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The Public Papers of the Presidents contain most of the President's public messages, statements, speeches, and news conference remarks. Documents such as Proclamations, Executive Orders, and similar documents that are published in the Federal Register and the Code of Federal Regulations, as required by law, are usually not included for the presidencies of Herbert Hoover through Gerald Ford (1929-1977), but are included beginning with the administration of Jimmy Carter (1977). The documents within the Public Papers are arranged in chronological order. The President delivered the remarks or addresses from Washington, D. C., unless otherwise indicated. The White House in Washington issued statements, messages, and letters unless noted otherwise. (Public Papers of the Presidents of the United States. Washington, D.C.: United States Government Printing Office, various dates.


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Randomly Generated Public Paper from Today's Date in History
Press Briefing by Press Secretary Josh Earnest
October 16th, 2014

James S. Brady Press Briefing Room

1:08 P.M. EDT

MR. EARNEST: Good afternoon, everybody. Nice to see you all. Apologize for the delayed start today.

Jim, do you want to get us started with questions?

Q: Sure. Thank you. Congrats on the Royals.

MR. EARNEST: Thank you. We're pretty excited about them. I think Sam Mellinger, who is the sports columnist at the Kansas City Star, I think said it best that for a long time we spent most of the year talking about how the Royals haven't been in the playoffs in 29 years; it's now true that the Royals haven't lost a playoff game in 29 years. (Laughter.) So, well said. So, anyway.

Q: So can you fill us in on what the President has been doing today or will be doing today regarding Ebola? It seems like -- he cancelled -- he's been talking about not wanting to create a panic, yet for the second day in a row he cancelled his other activities. And I wondered if that doesn't by itself kind of contribute to that sense that something is really amiss.

MR. EARNEST: Well, I think what it contributes to is the sense of urgency that the President and members of his administration feel about dealing with the situation. You'll recall, Jim, that yesterday the President did convene a meeting with members of his Cabinet and other members of his senior staff who are responsible for the response to this particular Ebola diagnosis, and to the broader Ebola outbreak that has occurred in West Africa.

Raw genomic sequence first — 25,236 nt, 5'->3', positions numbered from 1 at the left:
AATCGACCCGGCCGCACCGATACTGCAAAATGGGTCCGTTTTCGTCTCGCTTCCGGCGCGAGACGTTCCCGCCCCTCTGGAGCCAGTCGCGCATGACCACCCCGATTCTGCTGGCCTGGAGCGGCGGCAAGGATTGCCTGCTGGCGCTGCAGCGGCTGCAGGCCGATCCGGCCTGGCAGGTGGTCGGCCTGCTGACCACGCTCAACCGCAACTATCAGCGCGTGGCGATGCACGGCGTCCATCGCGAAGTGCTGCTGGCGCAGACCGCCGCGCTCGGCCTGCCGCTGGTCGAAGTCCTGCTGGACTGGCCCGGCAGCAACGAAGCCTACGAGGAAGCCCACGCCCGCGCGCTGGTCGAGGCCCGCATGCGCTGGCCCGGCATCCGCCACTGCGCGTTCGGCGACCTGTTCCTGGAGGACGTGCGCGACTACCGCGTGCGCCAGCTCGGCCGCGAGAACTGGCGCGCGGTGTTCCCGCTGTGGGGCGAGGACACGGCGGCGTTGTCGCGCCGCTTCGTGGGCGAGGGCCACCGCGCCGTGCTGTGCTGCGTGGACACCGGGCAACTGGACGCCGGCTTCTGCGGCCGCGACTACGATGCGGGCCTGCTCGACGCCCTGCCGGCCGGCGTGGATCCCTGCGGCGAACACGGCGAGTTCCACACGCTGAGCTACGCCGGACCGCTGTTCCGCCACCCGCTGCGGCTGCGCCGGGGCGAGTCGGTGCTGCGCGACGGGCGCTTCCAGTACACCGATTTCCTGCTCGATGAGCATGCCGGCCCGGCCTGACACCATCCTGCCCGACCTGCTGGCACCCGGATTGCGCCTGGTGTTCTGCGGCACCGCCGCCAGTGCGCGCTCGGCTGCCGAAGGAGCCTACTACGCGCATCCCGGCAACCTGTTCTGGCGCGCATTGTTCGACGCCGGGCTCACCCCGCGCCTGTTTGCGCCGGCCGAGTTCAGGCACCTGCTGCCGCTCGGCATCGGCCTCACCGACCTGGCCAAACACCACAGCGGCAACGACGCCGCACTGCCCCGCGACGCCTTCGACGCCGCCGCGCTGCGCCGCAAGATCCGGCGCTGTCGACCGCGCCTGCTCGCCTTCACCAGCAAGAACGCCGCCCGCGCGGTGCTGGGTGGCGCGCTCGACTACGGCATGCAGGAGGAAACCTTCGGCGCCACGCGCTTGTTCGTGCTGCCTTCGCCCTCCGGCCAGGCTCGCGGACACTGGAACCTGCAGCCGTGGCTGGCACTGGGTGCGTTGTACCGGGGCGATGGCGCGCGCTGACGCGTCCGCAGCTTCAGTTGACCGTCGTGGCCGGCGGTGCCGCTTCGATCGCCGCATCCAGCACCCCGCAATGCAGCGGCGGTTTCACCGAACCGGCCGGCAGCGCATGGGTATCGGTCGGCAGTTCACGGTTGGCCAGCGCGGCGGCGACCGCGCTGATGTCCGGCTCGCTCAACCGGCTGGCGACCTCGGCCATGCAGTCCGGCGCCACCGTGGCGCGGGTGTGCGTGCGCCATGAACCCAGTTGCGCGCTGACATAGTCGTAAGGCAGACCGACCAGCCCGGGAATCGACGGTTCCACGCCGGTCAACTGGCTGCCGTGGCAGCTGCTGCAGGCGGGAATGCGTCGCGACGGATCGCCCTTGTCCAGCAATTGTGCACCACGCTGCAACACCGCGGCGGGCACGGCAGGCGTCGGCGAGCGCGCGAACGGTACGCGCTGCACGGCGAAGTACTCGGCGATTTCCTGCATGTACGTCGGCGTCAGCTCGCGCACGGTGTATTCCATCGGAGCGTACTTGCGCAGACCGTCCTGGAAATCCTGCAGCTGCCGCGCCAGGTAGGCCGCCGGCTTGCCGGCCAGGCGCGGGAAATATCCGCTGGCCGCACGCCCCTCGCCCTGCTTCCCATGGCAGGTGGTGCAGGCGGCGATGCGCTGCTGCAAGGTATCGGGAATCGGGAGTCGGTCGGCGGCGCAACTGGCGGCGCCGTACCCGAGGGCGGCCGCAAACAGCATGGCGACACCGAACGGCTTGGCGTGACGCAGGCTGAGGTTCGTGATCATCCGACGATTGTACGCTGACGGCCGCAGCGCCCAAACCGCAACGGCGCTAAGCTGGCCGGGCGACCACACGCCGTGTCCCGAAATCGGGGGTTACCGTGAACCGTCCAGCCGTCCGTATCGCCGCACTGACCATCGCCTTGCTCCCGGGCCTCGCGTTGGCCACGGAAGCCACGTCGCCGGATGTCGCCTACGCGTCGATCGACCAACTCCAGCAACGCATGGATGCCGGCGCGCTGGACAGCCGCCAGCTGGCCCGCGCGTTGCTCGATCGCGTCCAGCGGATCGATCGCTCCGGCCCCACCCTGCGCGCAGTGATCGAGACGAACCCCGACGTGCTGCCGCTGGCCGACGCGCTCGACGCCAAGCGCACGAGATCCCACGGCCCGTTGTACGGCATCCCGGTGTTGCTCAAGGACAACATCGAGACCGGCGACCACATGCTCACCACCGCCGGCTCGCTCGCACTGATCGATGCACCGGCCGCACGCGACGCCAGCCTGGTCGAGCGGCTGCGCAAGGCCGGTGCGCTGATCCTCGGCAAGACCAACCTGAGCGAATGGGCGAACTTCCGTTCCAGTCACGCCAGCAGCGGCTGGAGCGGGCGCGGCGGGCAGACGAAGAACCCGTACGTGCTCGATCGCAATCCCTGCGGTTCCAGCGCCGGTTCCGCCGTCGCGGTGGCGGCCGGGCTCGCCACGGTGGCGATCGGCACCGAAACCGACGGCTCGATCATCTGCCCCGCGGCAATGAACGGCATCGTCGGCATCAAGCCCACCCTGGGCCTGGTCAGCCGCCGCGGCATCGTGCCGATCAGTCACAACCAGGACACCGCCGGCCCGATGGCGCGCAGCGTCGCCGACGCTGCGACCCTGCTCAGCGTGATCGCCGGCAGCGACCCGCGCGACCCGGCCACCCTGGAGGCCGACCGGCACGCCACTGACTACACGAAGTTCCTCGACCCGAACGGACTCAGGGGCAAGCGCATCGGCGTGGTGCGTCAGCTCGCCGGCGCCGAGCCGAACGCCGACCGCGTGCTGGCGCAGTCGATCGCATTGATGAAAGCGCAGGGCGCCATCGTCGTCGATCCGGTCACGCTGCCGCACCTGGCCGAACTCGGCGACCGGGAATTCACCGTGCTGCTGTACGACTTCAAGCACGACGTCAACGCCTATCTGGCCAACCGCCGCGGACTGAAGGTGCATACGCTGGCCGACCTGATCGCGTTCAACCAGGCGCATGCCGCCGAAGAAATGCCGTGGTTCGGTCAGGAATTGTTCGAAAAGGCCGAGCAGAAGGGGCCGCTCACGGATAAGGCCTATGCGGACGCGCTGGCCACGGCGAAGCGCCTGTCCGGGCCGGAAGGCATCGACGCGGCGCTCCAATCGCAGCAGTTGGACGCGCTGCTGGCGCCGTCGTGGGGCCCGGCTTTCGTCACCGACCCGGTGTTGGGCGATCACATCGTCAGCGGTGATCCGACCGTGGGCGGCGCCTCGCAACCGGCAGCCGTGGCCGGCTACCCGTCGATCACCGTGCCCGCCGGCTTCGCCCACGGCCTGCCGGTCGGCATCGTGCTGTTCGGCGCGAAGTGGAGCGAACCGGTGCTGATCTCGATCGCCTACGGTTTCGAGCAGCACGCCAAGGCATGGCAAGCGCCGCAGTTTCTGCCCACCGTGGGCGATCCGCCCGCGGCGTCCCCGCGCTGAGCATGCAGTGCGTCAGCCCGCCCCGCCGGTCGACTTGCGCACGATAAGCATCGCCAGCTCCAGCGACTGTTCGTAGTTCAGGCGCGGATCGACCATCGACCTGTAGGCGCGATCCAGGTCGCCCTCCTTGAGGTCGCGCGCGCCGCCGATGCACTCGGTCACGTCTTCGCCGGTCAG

Today the President will meet with some members of that team here at the White House to continue these discussions and to follow up on some of the actions that the President directed out of that meeting.

To be clear, what the President directed out of that meeting is a commitment on the part of the federal government to ensure that we're doing everything necessary to detect, isolate and treat Ebola patients when they materialize at health care facilities in this country, and that we do that in a way that protects health care workers and the broader American public. That is a core priority. At the same time, the President wants to ensure that those efforts do not distract from the very important work that's being done in West Africa.

Our experts tell us that the only way to completely eliminate risk from the Ebola virus to the American public is to stop this outbreak at its source. And that's why CDC officials have been on the ground in West Africa for seven months now dealing with this specific Ebola outbreak. And it's why last month the President announced a significant commitment of resources from the Department of Defense to lend their logistical expertise to improve the flow of personnel and supplies that are being used to mitigate the outbreak in the region.

So that was the topic of extensive discussion in yesterday's meeting. I'm confident it will the topic of discussion in the follow-up meeting that the President will convene later today. In addition to that, the President will also convene a series of phone calls. He'll call a number of members of Congress to talk about the ongoing response efforts and discuss a role for Congress to play in that ongoing effort. He'll also convene a call with health care workers from the CDC to talk about that agency's response to the situation.

The President will also make a couple of additional calls to foreign leaders. You'll recall that over the last 24 hours the President has placed a telephone call to Prime Minister Abe of Japan and convened a s ...
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